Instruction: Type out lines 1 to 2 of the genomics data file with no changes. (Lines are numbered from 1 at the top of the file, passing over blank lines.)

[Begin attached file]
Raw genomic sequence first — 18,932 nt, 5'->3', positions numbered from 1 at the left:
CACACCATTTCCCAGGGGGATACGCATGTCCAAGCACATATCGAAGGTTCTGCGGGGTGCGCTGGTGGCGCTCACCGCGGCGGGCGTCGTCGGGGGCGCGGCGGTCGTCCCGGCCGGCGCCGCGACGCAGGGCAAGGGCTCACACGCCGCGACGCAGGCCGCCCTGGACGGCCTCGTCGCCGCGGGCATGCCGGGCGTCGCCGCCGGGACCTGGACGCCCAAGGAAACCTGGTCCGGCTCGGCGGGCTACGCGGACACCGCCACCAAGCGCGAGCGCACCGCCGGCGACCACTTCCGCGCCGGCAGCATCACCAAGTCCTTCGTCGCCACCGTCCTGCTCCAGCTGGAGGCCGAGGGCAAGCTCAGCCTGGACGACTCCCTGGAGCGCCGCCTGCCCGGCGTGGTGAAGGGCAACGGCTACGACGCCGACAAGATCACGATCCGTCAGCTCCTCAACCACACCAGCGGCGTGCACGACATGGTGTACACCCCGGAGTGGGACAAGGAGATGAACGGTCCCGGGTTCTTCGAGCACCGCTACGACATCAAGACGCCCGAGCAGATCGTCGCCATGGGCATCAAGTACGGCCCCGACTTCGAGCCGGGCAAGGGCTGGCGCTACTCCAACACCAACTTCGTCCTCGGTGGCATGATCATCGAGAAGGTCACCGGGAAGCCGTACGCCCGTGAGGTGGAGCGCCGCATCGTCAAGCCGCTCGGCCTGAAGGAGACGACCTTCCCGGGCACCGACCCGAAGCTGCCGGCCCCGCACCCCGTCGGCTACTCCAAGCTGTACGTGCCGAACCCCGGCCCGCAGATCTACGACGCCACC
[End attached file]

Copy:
Raw genomic sequence first — 18,932 nt, 5'->3', positions numbered from 1 at the left:
CACACCATTTCCCAGGGGGATACGCATGTCCAAGCACATATCGAAGGTTCTGCGGGGTGCGCTGGTGGCGCTCACCGCGGCGGGCGTCGTCGGGGGCGCGGCGGTCGTCCCGGCCGGCGCCGCGACGCAGGGCAAGGGCTCACACGCCGCGACGCAGGCCGCCCTGGACGGCCTCGTCGCCGCGGGCATGCCGGGCGTCGCCGCCGGGACCTGGACGCCCAAGGAAACCTGGTCCGGCTCGGCGGGCTACGCGGACACCGCCACCAAGCGCGAGCGCACCGCCGGCGACCACTTCCGCGCCGGCAGCATCACCAAGTCCTTCGTCGCCACCGTCCTGCTCCAGCTGGAGGCCGAGGGCAAGCTCAGCCTGGACGACTCCCTGGAGCGCCGCCTGCCCGGCGTGGTGAAGGGCAACGGCTACGACGCCGACAAGATCACGATCCGTCAGCTCCTCAACCACACCAGCGGCGTGCACGACATGGTGTACACCCCGGAGTGGGACAAGGAGATGAACGGTCCCGGGTTCTTCGAGCACCGCTACGACATCAAGACGCCCGAGCAGATCGTCGCCATGGGCATCAAGTACGGCCCCGACTTCGAGCCGGGCAAGGGCTGGCGCTACTCCAACACCAACTTCGTCCTCGGTGGCATGATCATCGAGAAGGTCACCGGGAAGCCGTACGCCCGTGAGGTGGAGCGCCGCATCGTCAAGCCGCTCGGCCTGAAGGAGACGACCTTCCCGGGCACCGACCCGAAGCTGCCGGCCCCGCACCCCGTCGGCTACTCCAAGCTGTACGTGCCGAACCCCGGCCCGCAGATCTACGACGCCACC